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Ann Neurol. 2001 Jan;49(1):98-103.

Bruising and the ketogenic diet: evidence for diet-induced changes in platelet function.

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  • 1Department of Pediatrics, RUSH-Presbyterian-St Luke's Medical Center, Chicago, IL 60612, USA.


Excessive bruising is a symptom noted by parents of some children treated with the ketogenic diet for epilepsy control, although this side effect is not reported in the literature. We evaluated our cohort of current and past diet-treated patients for symptoms of bruising or bleeding through chart review and prospective screening at clinic follow-up visits. A significant increase in bruising or other minor bleeding was reported and/or observed in 16 of 51 patients (31.4%). There were no differences in sex distribution or number of anticonvulsants used between patients with bruising/bleeding and those without this symptom, although the group with bruising/bleeding was significantly younger. No specific anticonvulsant was associated with bruising/bleeding. Six patients with diet-induced bruising/bleeding underwent an investigation for bleeding diathesis. Five of these patients had prolonged bleeding times and all had diminished responsiveness to various platelet aggregating agents, with no evidence of a release defect. The abnormalities all normalized in the 1 patient tested after ceasing the diet. No patients had serious hemorrhage. One patient had mild von Willebrand disease, which had been asymptomatic before diet initiation. Some patients were Stimate responsive, suggesting a treatment for more severe bouts of symptoms. These data suggest that a ketogenic diet-related bleeding tendency occurs in about one third of treated patients owing to preexisting factors defining susceptibility in combination with diet-induced depression of platelet responsiveness, possibly related to changes in platelet membrane lipid composition and/or concentration and resultant effects on function of membrane-embedded proteins. Patients on the diet undergoing anticoagulation or surgery should be evaluated carefully for symptoms of bleeding tendency.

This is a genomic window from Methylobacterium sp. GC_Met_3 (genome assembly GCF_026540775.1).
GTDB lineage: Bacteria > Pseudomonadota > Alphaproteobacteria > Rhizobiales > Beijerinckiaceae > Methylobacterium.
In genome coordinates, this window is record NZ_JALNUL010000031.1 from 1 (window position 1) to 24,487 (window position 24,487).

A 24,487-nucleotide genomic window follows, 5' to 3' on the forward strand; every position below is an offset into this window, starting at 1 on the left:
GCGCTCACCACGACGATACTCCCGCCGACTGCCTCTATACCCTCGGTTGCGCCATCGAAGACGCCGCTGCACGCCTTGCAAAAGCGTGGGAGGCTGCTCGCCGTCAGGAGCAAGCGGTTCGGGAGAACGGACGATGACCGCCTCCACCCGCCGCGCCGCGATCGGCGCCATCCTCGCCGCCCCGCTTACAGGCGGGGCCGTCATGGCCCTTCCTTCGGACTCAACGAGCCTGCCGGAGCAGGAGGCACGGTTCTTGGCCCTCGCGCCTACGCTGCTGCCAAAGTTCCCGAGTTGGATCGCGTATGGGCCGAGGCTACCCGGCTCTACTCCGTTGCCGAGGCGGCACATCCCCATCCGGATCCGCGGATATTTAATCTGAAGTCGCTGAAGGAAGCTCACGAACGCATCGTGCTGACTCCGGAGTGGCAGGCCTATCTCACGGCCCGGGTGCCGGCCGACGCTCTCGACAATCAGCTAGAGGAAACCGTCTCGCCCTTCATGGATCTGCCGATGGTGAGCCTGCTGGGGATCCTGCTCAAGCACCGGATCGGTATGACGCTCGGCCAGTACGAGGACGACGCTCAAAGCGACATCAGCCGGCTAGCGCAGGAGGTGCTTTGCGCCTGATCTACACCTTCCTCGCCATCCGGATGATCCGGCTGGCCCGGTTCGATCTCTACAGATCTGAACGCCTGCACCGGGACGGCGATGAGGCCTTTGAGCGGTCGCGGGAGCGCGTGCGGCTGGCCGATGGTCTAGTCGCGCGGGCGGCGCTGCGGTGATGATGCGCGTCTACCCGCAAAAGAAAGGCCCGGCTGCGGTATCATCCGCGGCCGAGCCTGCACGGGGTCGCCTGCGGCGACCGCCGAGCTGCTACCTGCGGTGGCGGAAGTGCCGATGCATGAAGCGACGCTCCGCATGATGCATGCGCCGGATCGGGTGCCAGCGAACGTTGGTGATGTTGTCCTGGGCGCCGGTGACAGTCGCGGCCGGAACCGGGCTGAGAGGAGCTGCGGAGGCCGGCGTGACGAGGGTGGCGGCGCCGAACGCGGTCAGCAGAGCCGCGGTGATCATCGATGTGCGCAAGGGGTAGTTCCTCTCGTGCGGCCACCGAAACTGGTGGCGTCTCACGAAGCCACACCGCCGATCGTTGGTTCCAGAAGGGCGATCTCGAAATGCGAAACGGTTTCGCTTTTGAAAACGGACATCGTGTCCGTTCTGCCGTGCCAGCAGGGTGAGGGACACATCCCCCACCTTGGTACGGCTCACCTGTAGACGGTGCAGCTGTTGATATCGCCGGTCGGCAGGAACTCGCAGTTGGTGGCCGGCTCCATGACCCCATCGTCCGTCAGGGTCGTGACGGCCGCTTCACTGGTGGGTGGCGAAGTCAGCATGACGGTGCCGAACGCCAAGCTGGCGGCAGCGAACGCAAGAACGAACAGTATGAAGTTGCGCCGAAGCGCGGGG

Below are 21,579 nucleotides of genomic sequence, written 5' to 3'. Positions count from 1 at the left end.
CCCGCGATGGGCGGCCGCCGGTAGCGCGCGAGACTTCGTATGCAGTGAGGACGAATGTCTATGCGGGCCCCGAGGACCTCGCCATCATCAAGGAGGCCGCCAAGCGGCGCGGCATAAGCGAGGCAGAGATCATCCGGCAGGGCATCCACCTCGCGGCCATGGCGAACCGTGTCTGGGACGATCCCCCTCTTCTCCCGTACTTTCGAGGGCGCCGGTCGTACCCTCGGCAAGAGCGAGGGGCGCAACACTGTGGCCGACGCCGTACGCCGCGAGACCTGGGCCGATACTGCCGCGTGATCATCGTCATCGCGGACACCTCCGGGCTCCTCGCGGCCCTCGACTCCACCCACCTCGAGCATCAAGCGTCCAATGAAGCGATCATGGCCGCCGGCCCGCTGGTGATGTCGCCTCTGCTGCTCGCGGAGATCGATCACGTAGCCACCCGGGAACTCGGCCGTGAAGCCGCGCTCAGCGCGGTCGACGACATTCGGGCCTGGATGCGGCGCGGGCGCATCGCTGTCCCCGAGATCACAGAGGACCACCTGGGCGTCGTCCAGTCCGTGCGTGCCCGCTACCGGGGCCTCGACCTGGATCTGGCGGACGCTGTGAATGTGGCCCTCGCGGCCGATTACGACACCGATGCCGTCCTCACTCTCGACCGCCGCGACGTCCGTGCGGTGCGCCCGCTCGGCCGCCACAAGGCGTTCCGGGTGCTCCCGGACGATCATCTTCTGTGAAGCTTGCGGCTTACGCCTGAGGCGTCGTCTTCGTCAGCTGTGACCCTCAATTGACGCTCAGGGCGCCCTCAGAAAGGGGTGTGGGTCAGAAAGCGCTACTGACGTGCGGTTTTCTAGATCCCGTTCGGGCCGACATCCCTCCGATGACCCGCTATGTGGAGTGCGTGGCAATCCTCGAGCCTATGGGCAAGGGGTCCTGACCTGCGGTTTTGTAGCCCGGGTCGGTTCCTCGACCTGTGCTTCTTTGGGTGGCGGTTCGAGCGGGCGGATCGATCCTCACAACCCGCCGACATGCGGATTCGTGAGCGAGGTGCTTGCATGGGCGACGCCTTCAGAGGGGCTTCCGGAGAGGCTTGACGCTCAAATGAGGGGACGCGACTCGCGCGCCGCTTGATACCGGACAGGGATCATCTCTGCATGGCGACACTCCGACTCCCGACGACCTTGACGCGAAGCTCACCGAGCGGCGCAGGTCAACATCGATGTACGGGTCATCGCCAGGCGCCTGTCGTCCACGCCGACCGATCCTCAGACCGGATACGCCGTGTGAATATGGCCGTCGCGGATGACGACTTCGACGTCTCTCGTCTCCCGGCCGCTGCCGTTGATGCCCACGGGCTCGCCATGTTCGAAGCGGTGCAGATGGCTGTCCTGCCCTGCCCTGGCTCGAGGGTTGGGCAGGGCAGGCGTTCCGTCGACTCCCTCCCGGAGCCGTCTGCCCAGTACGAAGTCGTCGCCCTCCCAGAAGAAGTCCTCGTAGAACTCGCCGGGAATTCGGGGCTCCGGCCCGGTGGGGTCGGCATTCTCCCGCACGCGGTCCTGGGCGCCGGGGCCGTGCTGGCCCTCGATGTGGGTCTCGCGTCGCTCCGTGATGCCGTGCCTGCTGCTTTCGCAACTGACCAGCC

[PubMed - indexed for MEDLINE]
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